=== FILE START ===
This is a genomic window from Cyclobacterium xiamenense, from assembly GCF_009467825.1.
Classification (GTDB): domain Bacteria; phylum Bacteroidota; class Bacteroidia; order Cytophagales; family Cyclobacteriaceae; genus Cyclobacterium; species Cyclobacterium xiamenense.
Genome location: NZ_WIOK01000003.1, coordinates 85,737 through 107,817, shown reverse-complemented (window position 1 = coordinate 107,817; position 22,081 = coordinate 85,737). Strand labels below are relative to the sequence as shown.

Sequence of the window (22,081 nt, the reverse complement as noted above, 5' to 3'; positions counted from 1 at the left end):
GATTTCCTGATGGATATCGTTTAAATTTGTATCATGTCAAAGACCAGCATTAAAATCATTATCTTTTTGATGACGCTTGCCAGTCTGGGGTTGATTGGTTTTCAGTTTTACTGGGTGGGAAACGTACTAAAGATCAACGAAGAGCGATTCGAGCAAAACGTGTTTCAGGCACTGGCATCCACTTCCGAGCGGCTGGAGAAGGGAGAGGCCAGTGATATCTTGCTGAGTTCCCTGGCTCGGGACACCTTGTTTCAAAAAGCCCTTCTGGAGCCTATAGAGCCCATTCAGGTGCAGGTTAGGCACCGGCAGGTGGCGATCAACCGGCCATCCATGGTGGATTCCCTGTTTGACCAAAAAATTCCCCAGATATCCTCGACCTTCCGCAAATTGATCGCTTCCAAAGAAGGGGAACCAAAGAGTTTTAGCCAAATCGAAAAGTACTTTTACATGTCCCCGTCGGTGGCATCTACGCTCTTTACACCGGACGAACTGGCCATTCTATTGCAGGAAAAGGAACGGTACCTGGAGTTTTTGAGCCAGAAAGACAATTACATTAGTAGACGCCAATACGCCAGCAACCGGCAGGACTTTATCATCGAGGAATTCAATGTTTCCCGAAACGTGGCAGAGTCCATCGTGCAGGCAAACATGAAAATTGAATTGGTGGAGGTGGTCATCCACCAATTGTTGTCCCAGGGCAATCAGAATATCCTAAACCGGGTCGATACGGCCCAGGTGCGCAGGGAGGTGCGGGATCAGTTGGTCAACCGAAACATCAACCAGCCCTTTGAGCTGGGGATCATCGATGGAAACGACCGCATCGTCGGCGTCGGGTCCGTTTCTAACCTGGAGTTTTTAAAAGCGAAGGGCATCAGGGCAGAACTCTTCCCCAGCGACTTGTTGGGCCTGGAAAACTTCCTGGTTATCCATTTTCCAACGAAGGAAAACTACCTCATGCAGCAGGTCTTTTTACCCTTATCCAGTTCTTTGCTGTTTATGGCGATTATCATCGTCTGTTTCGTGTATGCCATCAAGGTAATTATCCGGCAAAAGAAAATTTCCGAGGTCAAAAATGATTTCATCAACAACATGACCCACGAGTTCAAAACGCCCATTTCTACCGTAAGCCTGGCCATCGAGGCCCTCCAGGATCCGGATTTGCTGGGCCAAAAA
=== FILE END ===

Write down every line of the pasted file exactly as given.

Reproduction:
This is a genomic window from Cyclobacterium xiamenense, from assembly GCF_009467825.1.
Classification (GTDB): domain Bacteria; phylum Bacteroidota; class Bacteroidia; order Cytophagales; family Cyclobacteriaceae; genus Cyclobacterium; species Cyclobacterium xiamenense.
Genome location: NZ_WIOK01000003.1, coordinates 85,737 through 107,817, shown reverse-complemented (window position 1 = coordinate 107,817; position 22,081 = coordinate 85,737). Strand labels below are relative to the sequence as shown.

Sequence of the window (22,081 nt, the reverse complement as noted above, 5' to 3'; positions counted from 1 at the left end):
GATTTCCTGATGGATATCGTTTAAATTTGTATCATGTCAAAGACCAGCATTAAAATCATTATCTTTTTGATGACGCTTGCCAGTCTGGGGTTGATTGGTTTTCAGTTTTACTGGGTGGGAAACGTACTAAAGATCAACGAAGAGCGATTCGAGCAAAACGTGTTTCAGGCACTGGCATCCACTTCCGAGCGGCTGGAGAAGGGAGAGGCCAGTGATATCTTGCTGAGTTCCCTGGCTCGGGACACCTTGTTTCAAAAAGCCCTTCTGGAGCCTATAGAGCCCATTCAGGTGCAGGTTAGGCACCGGCAGGTGGCGATCAACCGGCCATCCATGGTGGATTCCCTGTTTGACCAAAAAATTCCCCAGATATCCTCGACCTTCCGCAAATTGATCGCTTCCAAAGAAGGGGAACCAAAGAGTTTTAGCCAAATCGAAAAGTACTTTTACATGTCCCCGTCGGTGGCATCTACGCTCTTTACACCGGACGAACTGGCCATTCTATTGCAGGAAAAGGAACGGTACCTGGAGTTTTTGAGCCAGAAAGACAATTACATTAGTAGACGCCAATACGCCAGCAACCGGCAGGACTTTATCATCGAGGAATTCAATGTTTCCCGAAACGTGGCAGAGTCCATCGTGCAGGCAAACATGAAAATTGAATTGGTGGAGGTGGTCATCCACCAATTGTTGTCCCAGGGCAATCAGAATATCCTAAACCGGGTCGATACGGCCCAGGTGCGCAGGGAGGTGCGGGATCAGTTGGTCAACCGAAACATCAACCAGCCCTTTGAGCTGGGGATCATCGATGGAAACGACCGCATCGTCGGCGTCGGGTCCGTTTCTAACCTGGAGTTTTTAAAAGCGAAGGGCATCAGGGCAGAACTCTTCCCCAGCGACTTGTTGGGCCTGGAAAACTTCCTGGTTATCCATTTTCCAACGAAGGAAAACTACCTCATGCAGCAGGTCTTTTTACCCTTATCCAGTTCTTTGCTGTTTATGGCGATTATCATCGTCTGTTTCGTGTATGCCATCAAGGTAATTATCCGGCAAAAGAAAATTTCCGAGGTCAAAAATGATTTCATCAACAACATGACCCACGAGTTCAAAACGCCCATTTCTACCGTAAGCCTGGCCATCGAGGCCCTCCAGGATCCGGATTTGCTGGGCCAAAAA